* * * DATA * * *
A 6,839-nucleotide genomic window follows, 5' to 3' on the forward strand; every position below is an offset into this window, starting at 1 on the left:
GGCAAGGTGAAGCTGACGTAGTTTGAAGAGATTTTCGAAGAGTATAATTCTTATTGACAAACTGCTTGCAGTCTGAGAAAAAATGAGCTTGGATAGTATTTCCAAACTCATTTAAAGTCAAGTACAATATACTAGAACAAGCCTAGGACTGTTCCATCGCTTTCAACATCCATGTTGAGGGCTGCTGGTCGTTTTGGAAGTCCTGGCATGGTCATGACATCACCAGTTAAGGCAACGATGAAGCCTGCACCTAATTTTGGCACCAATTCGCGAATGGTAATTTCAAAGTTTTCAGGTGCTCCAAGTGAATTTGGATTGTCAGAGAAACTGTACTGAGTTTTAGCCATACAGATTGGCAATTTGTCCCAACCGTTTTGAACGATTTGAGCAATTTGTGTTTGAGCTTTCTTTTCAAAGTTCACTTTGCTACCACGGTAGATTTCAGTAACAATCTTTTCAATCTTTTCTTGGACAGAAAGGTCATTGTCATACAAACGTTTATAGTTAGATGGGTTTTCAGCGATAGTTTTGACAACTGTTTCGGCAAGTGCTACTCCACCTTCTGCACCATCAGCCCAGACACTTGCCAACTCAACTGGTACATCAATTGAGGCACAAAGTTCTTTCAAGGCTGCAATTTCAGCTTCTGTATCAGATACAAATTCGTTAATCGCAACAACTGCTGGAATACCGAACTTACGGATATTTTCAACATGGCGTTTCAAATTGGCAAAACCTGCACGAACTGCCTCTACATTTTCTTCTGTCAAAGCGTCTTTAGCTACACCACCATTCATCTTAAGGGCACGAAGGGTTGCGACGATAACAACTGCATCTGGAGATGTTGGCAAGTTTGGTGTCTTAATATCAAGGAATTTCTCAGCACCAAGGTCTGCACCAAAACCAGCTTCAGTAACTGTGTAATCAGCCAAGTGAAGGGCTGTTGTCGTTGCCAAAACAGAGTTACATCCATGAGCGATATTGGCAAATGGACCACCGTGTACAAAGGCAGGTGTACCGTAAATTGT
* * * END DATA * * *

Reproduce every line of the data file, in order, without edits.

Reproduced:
A 6,839-nucleotide genomic window follows, 5' to 3' on the forward strand; every position below is an offset into this window, starting at 1 on the left:
GGCAAGGTGAAGCTGACGTAGTTTGAAGAGATTTTCGAAGAGTATAATTCTTATTGACAAACTGCTTGCAGTCTGAGAAAAAATGAGCTTGGATAGTATTTCCAAACTCATTTAAAGTCAAGTACAATATACTAGAACAAGCCTAGGACTGTTCCATCGCTTTCAACATCCATGTTGAGGGCTGCTGGTCGTTTTGGAAGTCCTGGCATGGTCATGACATCACCAGTTAAGGCAACGATGAAGCCTGCACCTAATTTTGGCACCAATTCGCGAATGGTAATTTCAAAGTTTTCAGGTGCTCCAAGTGAATTTGGATTGTCAGAGAAACTGTACTGAGTTTTAGCCATACAGATTGGCAATTTGTCCCAACCGTTTTGAACGATTTGAGCAATTTGTGTTTGAGCTTTCTTTTCAAAGTTCACTTTGCTACCACGGTAGATTTCAGTAACAATCTTTTCAATCTTTTCTTGGACAGAAAGGTCATTGTCATACAAACGTTTATAGTTAGATGGGTTTTCAGCGATAGTTTTGACAACTGTTTCGGCAAGTGCTACTCCACCTTCTGCACCATCAGCCCAGACACTTGCCAACTCAACTGGTACATCAATTGAGGCACAAAGTTCTTTCAAGGCTGCAATTTCAGCTTCTGTATCAGATACAAATTCGTTAATCGCAACAACTGCTGGAATACCGAACTTACGGATATTTTCAACATGGCGTTTCAAATTGGCAAAACCTGCACGAACTGCCTCTACATTTTCTTCTGTCAAAGCGTCTTTAGCTACACCACCATTCATCTTAAGGGCACGAAGGGTTGCGACGATAACAACTGCATCTGGAGATGTTGGCAAGTTTGGTGTCTTAATATCAAGGAATTTCTCAGCACCAAGGTCTGCACCAAAACCAGCTTCAGTAACTGTGTAATCAGCCAAGTGAAGGGCTGTTGTCGTTGCCAAAACAGAGTTACATCCATGAGCGATATTGGCAAATGGACCACCGTGTACAAAGGCAGGTGTACCGTAAATTGT